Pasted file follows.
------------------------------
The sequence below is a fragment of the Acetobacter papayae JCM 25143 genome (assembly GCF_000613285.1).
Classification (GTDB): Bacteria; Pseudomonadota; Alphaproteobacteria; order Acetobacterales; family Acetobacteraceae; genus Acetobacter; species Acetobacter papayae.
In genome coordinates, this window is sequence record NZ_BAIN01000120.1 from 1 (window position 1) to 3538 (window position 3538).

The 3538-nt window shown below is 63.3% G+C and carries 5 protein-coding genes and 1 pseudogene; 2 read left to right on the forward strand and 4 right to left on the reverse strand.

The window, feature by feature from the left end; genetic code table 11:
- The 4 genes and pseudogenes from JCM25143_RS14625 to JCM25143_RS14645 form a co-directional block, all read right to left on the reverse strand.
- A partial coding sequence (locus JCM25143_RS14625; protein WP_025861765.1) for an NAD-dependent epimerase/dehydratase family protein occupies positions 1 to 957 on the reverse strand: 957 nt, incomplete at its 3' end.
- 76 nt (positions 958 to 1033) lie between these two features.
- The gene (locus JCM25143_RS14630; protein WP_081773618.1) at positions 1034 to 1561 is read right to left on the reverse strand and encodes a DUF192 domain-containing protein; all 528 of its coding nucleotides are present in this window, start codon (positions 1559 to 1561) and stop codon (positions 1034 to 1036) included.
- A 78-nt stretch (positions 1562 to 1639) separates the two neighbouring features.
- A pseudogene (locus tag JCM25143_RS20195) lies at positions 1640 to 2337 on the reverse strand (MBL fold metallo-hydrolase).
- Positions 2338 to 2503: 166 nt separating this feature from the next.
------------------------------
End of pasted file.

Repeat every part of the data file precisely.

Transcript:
The sequence below is a fragment of the Acetobacter papayae JCM 25143 genome (assembly GCF_000613285.1).
Classification (GTDB): Bacteria; Pseudomonadota; Alphaproteobacteria; order Acetobacterales; family Acetobacteraceae; genus Acetobacter; species Acetobacter papayae.
In genome coordinates, this window is sequence record NZ_BAIN01000120.1 from 1 (window position 1) to 3538 (window position 3538).

The 3538-nt window shown below is 63.3% G+C and carries 5 protein-coding genes and 1 pseudogene; 2 read left to right on the forward strand and 4 right to left on the reverse strand.

The window, feature by feature from the left end; genetic code table 11:
- The 4 genes and pseudogenes from JCM25143_RS14625 to JCM25143_RS14645 form a co-directional block, all read right to left on the reverse strand.
- A partial coding sequence (locus JCM25143_RS14625; protein WP_025861765.1) for an NAD-dependent epimerase/dehydratase family protein occupies positions 1 to 957 on the reverse strand: 957 nt, incomplete at its 3' end.
- 76 nt (positions 958 to 1033) lie between these two features.
- The gene (locus JCM25143_RS14630; protein WP_081773618.1) at positions 1034 to 1561 is read right to left on the reverse strand and encodes a DUF192 domain-containing protein; all 528 of its coding nucleotides are present in this window, start codon (positions 1559 to 1561) and stop codon (positions 1034 to 1036) included.
- A 78-nt stretch (positions 1562 to 1639) separates the two neighbouring features.
- A pseudogene (locus tag JCM25143_RS20195) lies at positions 1640 to 2337 on the reverse strand (MBL fold metallo-hydrolase).
- Positions 2338 to 2503: 166 nt separating this feature from the next.